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0% Interest Auto Financing

Browse online and you will quickly notice that the single most common marketing term used across numerous consumer products is ‘0% auto financing’. It seems too good to be true, how do lenders make money if they are lending it for free?

This financing deal is popular. It is not just limited to expensive consumer electronics, as automakers frequently advertise zero per cent auto financing deals nowadays. Before explaining the idea behind these deals though, you should understand how financing and car loans work.

Financing 101

Once you have found the right car, the most common method of purchase is through financing. Financing deals can be direct, where you apply for loans from banks, private lenders or credit unions. They can also be indirect, where the dealership settles a deal for you. Upon agreement, the borrower repays the lender a set amount regularly through an amortization period. The payment made is based on the principal, with interests and down payment in mind.

0% Auto Loans

Therefore, 0% financing means that you are only paying back the principal over the agreed period. It seems like free money, and it works to entice prospects. However, this type of financing deal is typically indirect. It is often a collaborative effort between dealerships that sell brand new vehicles and lenders, with sizable processing costs and multiple caveats.

Look at it from the surface, it is tough for an average consumer to qualify for a 0% financing deal. The criteria are often unrealistic for most people, most apparent of which being that you must boast a stellar tier 1 credit score. Manufacturers offering this deal want the least amount of risk on their end, which can also mean short loan terms. Every application is subject to stringent requirements.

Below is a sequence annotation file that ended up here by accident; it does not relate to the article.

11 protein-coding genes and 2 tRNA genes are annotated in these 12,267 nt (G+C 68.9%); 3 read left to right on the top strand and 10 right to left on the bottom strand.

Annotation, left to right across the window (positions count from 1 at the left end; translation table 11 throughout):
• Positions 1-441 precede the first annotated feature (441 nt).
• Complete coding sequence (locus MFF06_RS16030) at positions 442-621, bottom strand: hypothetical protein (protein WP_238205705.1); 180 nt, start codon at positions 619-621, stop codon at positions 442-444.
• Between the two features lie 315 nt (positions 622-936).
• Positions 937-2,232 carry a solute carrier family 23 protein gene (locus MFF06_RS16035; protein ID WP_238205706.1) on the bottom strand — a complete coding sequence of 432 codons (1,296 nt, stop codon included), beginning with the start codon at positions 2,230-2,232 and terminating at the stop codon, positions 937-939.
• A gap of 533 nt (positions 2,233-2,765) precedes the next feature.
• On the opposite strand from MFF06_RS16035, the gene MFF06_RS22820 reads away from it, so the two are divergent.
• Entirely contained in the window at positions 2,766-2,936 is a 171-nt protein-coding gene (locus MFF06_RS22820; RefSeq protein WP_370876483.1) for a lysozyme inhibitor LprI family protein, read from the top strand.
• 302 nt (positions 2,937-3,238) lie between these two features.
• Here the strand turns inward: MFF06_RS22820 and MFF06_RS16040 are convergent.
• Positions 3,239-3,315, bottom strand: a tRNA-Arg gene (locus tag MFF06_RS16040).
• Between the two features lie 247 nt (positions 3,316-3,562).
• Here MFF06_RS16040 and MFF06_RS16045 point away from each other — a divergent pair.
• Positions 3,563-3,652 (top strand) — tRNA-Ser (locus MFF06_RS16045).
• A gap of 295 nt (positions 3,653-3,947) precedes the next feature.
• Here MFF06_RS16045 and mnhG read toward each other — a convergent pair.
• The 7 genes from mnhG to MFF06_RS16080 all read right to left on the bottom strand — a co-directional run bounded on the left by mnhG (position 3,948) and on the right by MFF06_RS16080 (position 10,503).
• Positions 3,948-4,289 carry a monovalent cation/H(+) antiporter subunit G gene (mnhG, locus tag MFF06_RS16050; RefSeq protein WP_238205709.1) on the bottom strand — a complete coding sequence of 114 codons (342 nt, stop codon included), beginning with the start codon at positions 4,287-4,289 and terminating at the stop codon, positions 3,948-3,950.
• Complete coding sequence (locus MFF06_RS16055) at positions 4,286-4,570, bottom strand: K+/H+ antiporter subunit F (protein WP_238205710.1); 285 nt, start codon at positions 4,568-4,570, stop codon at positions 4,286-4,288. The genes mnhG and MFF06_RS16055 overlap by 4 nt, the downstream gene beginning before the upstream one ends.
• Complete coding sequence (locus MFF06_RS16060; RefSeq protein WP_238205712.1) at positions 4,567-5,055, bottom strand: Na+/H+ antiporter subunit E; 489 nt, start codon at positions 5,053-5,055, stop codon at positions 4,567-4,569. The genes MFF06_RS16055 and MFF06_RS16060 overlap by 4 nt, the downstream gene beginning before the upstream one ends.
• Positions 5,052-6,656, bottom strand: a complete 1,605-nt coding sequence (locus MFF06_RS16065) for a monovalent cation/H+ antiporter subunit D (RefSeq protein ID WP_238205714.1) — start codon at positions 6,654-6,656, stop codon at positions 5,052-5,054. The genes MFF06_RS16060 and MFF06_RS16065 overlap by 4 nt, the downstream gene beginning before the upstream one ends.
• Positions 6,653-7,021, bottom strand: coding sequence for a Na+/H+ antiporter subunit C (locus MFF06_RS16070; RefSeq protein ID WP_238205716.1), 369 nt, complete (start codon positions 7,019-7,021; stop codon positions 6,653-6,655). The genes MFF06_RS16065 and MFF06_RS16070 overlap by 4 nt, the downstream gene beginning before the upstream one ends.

While it is possible to be approved for special financing deals like this with flawed credit, you’d need to prove that you can make the regular payment in full every time. Collateral, big down payment and guarantor are just a few. Loyalty to the marque also helps. Often though, a bad credit disqualifies you immediately. Mysteriously if you pay for the vehicle with cash the price is much less, so the 0% is really a gimmick where the hidden real cost of borrowing is already priced in the vehicle.

The Math

Even if you fail the screening process, It is not that big a deal. The thing is that this type of offer often requires you to forfeit a cash rebate. For example, a manufacturer we are familiar with is selling their $32,000 well-equipped compact crossover for 0% interest over 48 months. This works out to approximately $668 per month in payments without a down payment.

However, said manufacturer is also offering a choice of $1,500 cash rebate. If you apply for a loan from a reputable lender with the leverage across the same term at 4% interest, it comes out to roughly $690 per month. It is ~$20 more, but keep in mind that this is no negotiation without down payment. Furthermore, the 0% financing is exclusive for a 48-month term, which is somewhat unrealistic for the average buyer. It is worth noting that cash rebates also work out better for more affordable cars.

Moreover, sometimes these 0% finance deals come with a surprise. Whether if it is in the form of an advanced monthly payment or a final lump sum payment at the end of an amortization period. Always take your time to read through the contract before signing the deal.

Bottom Line

If you think about it, without the cash rebate, 0% financing inflates the price beforehand. It gives you the illusion that you are walking away with a great deal. Given how tricky it is to be eligible for these special 0% financing offers, you should not feel too bad. It is not as good a deal as it seems. Of course, if you manage to qualify for one, it can be a better deal, but do your calculations beforehand.